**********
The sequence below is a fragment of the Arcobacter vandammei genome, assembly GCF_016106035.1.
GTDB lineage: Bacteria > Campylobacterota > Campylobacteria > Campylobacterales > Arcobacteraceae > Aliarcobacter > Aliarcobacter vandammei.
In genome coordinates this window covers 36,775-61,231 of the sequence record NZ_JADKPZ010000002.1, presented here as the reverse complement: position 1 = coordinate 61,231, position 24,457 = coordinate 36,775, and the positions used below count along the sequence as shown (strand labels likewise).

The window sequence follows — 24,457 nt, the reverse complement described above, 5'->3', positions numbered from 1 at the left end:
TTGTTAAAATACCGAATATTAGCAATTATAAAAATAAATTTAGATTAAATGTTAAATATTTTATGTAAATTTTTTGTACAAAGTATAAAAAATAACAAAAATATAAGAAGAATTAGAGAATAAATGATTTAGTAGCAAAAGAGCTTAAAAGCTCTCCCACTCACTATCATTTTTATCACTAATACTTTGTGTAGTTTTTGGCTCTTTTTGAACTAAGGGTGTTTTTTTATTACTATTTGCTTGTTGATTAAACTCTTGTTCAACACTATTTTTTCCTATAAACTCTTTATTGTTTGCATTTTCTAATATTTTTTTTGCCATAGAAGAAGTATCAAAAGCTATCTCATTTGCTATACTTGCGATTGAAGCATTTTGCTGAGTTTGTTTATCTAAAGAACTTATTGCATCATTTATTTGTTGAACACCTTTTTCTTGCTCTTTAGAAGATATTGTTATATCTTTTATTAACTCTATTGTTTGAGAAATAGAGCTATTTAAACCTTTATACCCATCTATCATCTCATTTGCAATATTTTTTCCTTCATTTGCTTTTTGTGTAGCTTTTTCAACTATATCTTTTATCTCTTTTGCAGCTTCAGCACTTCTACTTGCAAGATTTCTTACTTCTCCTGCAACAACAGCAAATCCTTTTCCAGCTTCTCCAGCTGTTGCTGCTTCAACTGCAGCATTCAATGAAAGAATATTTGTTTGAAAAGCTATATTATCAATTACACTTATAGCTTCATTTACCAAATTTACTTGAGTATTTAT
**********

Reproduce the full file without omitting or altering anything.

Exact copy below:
The sequence below is a fragment of the Arcobacter vandammei genome, assembly GCF_016106035.1.
GTDB lineage: Bacteria > Campylobacterota > Campylobacteria > Campylobacterales > Arcobacteraceae > Aliarcobacter > Aliarcobacter vandammei.
In genome coordinates this window covers 36,775-61,231 of the sequence record NZ_JADKPZ010000002.1, presented here as the reverse complement: position 1 = coordinate 61,231, position 24,457 = coordinate 36,775, and the positions used below count along the sequence as shown (strand labels likewise).

The window sequence follows — 24,457 nt, the reverse complement described above, 5'->3', positions numbered from 1 at the left end:
TTGTTAAAATACCGAATATTAGCAATTATAAAAATAAATTTAGATTAAATGTTAAATATTTTATGTAAATTTTTTGTACAAAGTATAAAAAATAACAAAAATATAAGAAGAATTAGAGAATAAATGATTTAGTAGCAAAAGAGCTTAAAAGCTCTCCCACTCACTATCATTTTTATCACTAATACTTTGTGTAGTTTTTGGCTCTTTTTGAACTAAGGGTGTTTTTTTATTACTATTTGCTTGTTGATTAAACTCTTGTTCAACACTATTTTTTCCTATAAACTCTTTATTGTTTGCATTTTCTAATATTTTTTTTGCCATAGAAGAAGTATCAAAAGCTATCTCATTTGCTATACTTGCGATTGAAGCATTTTGCTGAGTTTGTTTATCTAAAGAACTTATTGCATCATTTATTTGTTGAACACCTTTTTCTTGCTCTTTAGAAGATATTGTTATATCTTTTATTAACTCTATTGTTTGAGAAATAGAGCTATTTAAACCTTTATACCCATCTATCATCTCATTTGCAATATTTTTTCCTTCATTTGCTTTTTGTGTAGCTTTTTCAACTATATCTTTTATCTCTTTTGCAGCTTCAGCACTTCTACTTGCAAGATTTCTTACTTCTCCTGCAACAACAGCAAATCCTTTTCCAGCTTCTCCAGCTGTTGCTGCTTCAACTGCAGCATTCAATGAAAGAATATTTGTTTGAAAAGCTATATTATCAATTACACTTATAGCTTCATTTACCAAATTTACTTGAGTATTTAT